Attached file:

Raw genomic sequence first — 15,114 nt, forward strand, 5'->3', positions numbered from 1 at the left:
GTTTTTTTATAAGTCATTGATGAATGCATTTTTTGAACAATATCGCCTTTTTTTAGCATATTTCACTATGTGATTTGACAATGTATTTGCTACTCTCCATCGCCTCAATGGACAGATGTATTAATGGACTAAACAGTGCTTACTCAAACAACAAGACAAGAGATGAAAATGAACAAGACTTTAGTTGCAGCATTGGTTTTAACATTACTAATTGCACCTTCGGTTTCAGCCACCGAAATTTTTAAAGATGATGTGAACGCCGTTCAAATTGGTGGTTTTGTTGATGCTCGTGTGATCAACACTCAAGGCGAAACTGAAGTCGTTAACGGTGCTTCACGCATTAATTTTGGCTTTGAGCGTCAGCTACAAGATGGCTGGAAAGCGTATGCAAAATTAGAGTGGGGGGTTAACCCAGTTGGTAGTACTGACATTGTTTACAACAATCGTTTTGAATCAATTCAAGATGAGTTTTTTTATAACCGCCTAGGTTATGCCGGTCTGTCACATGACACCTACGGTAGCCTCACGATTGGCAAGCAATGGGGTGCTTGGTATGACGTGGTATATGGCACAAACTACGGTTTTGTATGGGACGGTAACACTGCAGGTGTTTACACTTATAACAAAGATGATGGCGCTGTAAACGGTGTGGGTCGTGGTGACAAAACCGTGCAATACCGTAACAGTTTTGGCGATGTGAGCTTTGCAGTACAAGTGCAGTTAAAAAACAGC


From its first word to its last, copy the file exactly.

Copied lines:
Raw genomic sequence first — 15,114 nt, forward strand, 5'->3', positions numbered from 1 at the left:
GTTTTTTTATAAGTCATTGATGAATGCATTTTTTGAACAATATCGCCTTTTTTTAGCATATTTCACTATGTGATTTGACAATGTATTTGCTACTCTCCATCGCCTCAATGGACAGATGTATTAATGGACTAAACAGTGCTTACTCAAACAACAAGACAAGAGATGAAAATGAACAAGACTTTAGTTGCAGCATTGGTTTTAACATTACTAATTGCACCTTCGGTTTCAGCCACCGAAATTTTTAAAGATGATGTGAACGCCGTTCAAATTGGTGGTTTTGTTGATGCTCGTGTGATCAACACTCAAGGCGAAACTGAAGTCGTTAACGGTGCTTCACGCATTAATTTTGGCTTTGAGCGTCAGCTACAAGATGGCTGGAAAGCGTATGCAAAATTAGAGTGGGGGGTTAACCCAGTTGGTAGTACTGACATTGTTTACAACAATCGTTTTGAATCAATTCAAGATGAGTTTTTTTATAACCGCCTAGGTTATGCCGGTCTGTCACATGACACCTACGGTAGCCTCACGATTGGCAAGCAATGGGGTGCTTGGTATGACGTGGTATATGGCACAAACTACGGTTTTGTATGGGACGGTAACACTGCAGGTGTTTACACTTATAACAAAGATGATGGCGCTGTAAACGGTGTGGGTCGTGGTGACAAAACCGTGCAATACCGTAACAGTTTTGGCGATGTGAGCTTTGCAGTACAAGTGCAGTTAAAAAACAGC